Antihistamines. An updating.
How to Cite
Bonifazi E., Ciampo L. 2000. Antihistamines. An updating. Eur. J. Pediat. Dermatol. 10 (3):161-70.
AbstractThe antihistamines are the drugs most widely prescribed in pediatric dermatology, although not always rationally.
Interestingly enough, the antihistamines are usually prescribed in children because of effects that, on the other hand, are considered as unwanted side effects in adults. As a matter of fact, we can consider the sedative effect. To overcome the latter many studies were carried out, leading to the synthesis of second-generation antihistamines, which are devoid of sedative effect. We can also consider the increased appetite, which led to excessively prescribe cyproheptadine.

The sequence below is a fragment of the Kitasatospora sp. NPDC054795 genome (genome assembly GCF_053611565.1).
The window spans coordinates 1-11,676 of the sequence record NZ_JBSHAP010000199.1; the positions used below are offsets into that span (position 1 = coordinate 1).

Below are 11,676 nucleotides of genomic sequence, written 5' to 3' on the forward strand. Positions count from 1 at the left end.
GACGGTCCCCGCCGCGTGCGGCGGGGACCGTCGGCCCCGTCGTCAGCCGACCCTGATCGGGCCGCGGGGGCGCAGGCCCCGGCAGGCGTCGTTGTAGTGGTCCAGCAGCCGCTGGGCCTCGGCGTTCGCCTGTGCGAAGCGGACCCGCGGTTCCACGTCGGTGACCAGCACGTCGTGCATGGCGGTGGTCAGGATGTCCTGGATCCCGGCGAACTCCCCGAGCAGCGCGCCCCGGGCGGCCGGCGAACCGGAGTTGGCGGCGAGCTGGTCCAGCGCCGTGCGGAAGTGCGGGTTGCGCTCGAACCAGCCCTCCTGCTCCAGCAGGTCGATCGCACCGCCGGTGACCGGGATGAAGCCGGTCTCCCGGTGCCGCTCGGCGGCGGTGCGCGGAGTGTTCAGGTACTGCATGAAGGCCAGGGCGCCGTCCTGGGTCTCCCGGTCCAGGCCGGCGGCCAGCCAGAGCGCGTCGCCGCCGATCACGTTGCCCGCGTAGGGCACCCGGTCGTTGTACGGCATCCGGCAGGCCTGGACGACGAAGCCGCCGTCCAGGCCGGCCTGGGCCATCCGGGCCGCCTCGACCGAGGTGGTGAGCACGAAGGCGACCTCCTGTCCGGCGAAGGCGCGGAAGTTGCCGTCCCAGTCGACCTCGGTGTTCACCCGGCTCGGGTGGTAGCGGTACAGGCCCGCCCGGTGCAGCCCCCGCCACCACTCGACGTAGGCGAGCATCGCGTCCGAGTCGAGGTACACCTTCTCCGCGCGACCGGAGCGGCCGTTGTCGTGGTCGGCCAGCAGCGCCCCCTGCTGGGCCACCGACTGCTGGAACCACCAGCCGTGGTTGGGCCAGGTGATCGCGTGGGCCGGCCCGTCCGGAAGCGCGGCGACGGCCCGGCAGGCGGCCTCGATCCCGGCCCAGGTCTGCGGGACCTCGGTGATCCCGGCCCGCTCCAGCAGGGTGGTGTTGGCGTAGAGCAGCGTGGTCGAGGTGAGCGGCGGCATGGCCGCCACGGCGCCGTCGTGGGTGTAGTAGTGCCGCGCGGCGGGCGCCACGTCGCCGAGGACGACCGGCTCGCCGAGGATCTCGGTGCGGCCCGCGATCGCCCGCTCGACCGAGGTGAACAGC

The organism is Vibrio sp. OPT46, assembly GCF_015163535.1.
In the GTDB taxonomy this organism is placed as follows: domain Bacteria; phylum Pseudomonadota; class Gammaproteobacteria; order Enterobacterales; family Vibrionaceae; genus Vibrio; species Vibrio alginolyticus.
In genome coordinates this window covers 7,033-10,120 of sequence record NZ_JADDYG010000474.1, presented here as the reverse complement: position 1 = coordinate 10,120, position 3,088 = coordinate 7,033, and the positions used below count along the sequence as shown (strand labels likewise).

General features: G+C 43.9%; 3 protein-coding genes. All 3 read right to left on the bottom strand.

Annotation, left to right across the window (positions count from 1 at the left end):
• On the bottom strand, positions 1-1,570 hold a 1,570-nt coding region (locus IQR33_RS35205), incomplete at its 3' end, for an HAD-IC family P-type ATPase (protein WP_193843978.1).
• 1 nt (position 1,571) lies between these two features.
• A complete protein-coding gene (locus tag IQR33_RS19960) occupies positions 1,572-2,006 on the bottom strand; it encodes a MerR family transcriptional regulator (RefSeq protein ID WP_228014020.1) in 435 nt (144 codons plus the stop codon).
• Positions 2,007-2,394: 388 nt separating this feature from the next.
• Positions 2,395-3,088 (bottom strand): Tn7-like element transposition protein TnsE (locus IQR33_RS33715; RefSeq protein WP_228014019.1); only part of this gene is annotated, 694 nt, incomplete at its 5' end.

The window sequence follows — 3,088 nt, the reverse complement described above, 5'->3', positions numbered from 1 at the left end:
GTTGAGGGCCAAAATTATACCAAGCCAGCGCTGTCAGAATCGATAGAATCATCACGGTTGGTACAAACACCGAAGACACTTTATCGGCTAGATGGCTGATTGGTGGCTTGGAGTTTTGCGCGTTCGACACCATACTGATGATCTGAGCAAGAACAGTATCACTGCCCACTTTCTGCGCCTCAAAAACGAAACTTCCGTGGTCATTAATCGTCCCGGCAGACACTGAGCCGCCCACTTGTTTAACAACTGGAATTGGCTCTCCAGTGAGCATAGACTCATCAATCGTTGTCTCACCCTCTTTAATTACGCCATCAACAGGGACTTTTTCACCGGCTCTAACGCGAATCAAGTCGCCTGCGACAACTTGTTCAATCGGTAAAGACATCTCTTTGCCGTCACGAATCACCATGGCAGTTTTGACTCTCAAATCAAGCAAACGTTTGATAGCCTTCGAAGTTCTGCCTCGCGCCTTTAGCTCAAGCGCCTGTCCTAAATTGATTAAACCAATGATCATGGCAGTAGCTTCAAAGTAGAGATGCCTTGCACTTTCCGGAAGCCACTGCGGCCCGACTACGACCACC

The antihistamines are rationally prescribed in urticaria, especially acute urticaria, and in the most severe cases of mastocytosis. On the other hand, their usage is debated in atopic dermatitis and in the itchy disorders due to other causes. Their debated activity in these disorders is probably related to an effect, which is usually considered a side effect of the first-generation antihistamines, namely the sedative effect on the central nervous system (12). (...).